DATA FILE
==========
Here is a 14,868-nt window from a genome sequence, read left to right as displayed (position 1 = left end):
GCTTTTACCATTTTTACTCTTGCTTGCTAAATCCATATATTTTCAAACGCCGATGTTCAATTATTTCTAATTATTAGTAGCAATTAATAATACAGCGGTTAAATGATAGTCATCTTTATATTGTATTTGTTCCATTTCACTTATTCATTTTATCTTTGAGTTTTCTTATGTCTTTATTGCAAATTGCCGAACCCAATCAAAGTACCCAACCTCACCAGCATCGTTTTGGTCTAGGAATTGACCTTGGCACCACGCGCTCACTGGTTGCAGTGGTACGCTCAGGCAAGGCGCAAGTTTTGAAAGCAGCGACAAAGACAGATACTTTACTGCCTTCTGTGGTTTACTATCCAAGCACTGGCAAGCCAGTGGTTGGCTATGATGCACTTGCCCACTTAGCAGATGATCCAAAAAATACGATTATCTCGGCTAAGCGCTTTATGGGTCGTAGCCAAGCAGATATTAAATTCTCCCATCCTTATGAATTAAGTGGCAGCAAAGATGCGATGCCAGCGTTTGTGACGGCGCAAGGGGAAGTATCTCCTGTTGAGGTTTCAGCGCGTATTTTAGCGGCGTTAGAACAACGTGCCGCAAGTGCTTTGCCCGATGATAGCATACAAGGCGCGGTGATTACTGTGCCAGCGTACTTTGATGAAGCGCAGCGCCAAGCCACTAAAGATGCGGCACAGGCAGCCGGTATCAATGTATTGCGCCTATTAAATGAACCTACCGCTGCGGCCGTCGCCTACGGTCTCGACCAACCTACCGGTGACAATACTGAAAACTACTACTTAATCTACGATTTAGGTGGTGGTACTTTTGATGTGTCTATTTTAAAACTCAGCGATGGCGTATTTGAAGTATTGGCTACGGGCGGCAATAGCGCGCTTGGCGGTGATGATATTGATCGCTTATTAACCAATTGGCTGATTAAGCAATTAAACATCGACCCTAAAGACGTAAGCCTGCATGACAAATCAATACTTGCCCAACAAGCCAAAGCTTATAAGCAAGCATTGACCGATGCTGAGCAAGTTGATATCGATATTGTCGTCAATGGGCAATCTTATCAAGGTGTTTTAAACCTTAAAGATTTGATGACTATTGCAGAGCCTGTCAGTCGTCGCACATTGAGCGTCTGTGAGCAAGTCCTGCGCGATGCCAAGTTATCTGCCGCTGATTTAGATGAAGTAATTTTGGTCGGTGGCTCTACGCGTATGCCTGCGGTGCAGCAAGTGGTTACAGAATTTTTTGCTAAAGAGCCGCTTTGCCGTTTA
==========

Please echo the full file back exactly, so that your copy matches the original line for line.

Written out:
Here is a 14,868-nt window from a genome sequence, read left to right as displayed (position 1 = left end):
GCTTTTACCATTTTTACTCTTGCTTGCTAAATCCATATATTTTCAAACGCCGATGTTCAATTATTTCTAATTATTAGTAGCAATTAATAATACAGCGGTTAAATGATAGTCATCTTTATATTGTATTTGTTCCATTTCACTTATTCATTTTATCTTTGAGTTTTCTTATGTCTTTATTGCAAATTGCCGAACCCAATCAAAGTACCCAACCTCACCAGCATCGTTTTGGTCTAGGAATTGACCTTGGCACCACGCGCTCACTGGTTGCAGTGGTACGCTCAGGCAAGGCGCAAGTTTTGAAAGCAGCGACAAAGACAGATACTTTACTGCCTTCTGTGGTTTACTATCCAAGCACTGGCAAGCCAGTGGTTGGCTATGATGCACTTGCCCACTTAGCAGATGATCCAAAAAATACGATTATCTCGGCTAAGCGCTTTATGGGTCGTAGCCAAGCAGATATTAAATTCTCCCATCCTTATGAATTAAGTGGCAGCAAAGATGCGATGCCAGCGTTTGTGACGGCGCAAGGGGAAGTATCTCCTGTTGAGGTTTCAGCGCGTATTTTAGCGGCGTTAGAACAACGTGCCGCAAGTGCTTTGCCCGATGATAGCATACAAGGCGCGGTGATTACTGTGCCAGCGTACTTTGATGAAGCGCAGCGCCAAGCCACTAAAGATGCGGCACAGGCAGCCGGTATCAATGTATTGCGCCTATTAAATGAACCTACCGCTGCGGCCGTCGCCTACGGTCTCGACCAACCTACCGGTGACAATACTGAAAACTACTACTTAATCTACGATTTAGGTGGTGGTACTTTTGATGTGTCTATTTTAAAACTCAGCGATGGCGTATTTGAAGTATTGGCTACGGGCGGCAATAGCGCGCTTGGCGGTGATGATATTGATCGCTTATTAACCAATTGGCTGATTAAGCAATTAAACATCGACCCTAAAGACGTAAGCCTGCATGACAAATCAATACTTGCCCAACAAGCCAAAGCTTATAAGCAAGCATTGACCGATGCTGAGCAAGTTGATATCGATATTGTCGTCAATGGGCAATCTTATCAAGGTGTTTTAAACCTTAAAGATTTGATGACTATTGCAGAGCCTGTCAGTCGTCGCACATTGAGCGTCTGTGAGCAAGTCCTGCGCGATGCCAAGTTATCTGCCGCTGATTTAGATGAAGTAATTTTGGTCGGTGGCTCTACGCGTATGCCTGCGGTGCAGCAAGTGGTTACAGAATTTTTTGCTAAAGAGCCGCTTTGCCGTTTA